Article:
Torres goes on to say: “When our convictions meet or exceed those of the originator have we not effectively made those truths our own so as to live and die by them?” If I understood him correctly he is implying that because Jesus’ convictions concerning the universal truths exceeded those of the originator of these truths then he could rightly call them his own.
The originator of the universal truths is the Creator of heaven and earth and no one can “exceed” the convictions of the originator of these truths.
In response to my assertion that the Church teaches that belief in Jesus generates a certain righteousness in man that is unavailable without devotion to Jesus, Torres writes: “IT IS NOT that non-Christians cannot do good. It is not that they cannot do righteousness. Furthermore, it is not that they fail to DO good or DO righteousness. Rather, it is that the good they do and the righteousness they do is according to a righteousness in accordance with their own standard.”
However you want to word it the upshot is that this doctrine asserts that Christians are intrinsically different than non-Christians in the righteousness that they do or do not do. This is a dangerous fallacy and has no support from the words of the prophets of God. My arguments in “Christianity Unmasked” remain unaffected by Torres’ rewording of this Christian teaching.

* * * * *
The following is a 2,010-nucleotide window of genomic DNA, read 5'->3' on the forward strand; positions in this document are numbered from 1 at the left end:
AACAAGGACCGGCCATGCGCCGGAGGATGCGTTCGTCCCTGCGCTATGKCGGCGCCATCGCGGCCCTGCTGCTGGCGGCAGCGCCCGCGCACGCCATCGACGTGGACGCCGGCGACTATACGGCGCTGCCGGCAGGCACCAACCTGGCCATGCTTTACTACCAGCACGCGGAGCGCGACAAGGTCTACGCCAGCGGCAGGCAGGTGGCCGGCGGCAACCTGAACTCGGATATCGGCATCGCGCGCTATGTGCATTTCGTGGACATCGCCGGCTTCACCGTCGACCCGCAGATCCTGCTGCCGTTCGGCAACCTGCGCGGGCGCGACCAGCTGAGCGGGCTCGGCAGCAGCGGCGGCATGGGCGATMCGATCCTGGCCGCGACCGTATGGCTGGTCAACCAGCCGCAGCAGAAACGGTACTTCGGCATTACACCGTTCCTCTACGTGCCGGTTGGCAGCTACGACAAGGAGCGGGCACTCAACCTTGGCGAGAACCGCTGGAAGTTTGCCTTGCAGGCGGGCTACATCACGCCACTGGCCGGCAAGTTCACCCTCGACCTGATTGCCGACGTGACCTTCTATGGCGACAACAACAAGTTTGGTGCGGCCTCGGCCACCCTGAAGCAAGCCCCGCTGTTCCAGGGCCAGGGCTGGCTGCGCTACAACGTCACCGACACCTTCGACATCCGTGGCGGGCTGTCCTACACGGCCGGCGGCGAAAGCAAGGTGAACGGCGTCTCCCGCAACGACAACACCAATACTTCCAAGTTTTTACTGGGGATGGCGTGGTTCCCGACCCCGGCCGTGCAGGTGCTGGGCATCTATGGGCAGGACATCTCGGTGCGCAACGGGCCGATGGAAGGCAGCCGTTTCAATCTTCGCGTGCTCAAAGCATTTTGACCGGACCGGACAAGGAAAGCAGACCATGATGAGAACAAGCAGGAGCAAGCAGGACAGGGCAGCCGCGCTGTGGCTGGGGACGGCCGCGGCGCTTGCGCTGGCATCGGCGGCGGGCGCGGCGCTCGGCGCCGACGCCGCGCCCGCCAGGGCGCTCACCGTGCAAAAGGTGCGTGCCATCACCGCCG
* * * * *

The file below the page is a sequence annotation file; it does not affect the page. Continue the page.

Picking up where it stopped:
I wrote that Israel was “trustworthy enough to establish the credibility of her covenant with God, her prophets and her Messianic vision”.
Torres challenges me with the question: “What does “trustworthy enough to establish the credibility” mean? Your statement does bring to my remembrance the admonition of God to Israel that He had not chosen them because of piety, goodness or anything God deems favorable. Rather, Israel was chosen because of God’s was faithfulness to his promise to Abraham.”
My point about Israel’s trustworthiness is not a point about Israel’s piety; it is a point about the way God chose to operate. It was He who chose this nation as His witnesses (Isaiah 43:10). You could reject their testimony by throwing out their Scriptures or you can accept it and realize that devotion to Jesus is idolatry; but you can’t honestly do both at the same time.
In “Christianity Unmasked” I stated that: “According to the Jewish Bible, the deification of any inhabitant of God’s earth is idolatry, the greatest rebellion against God.”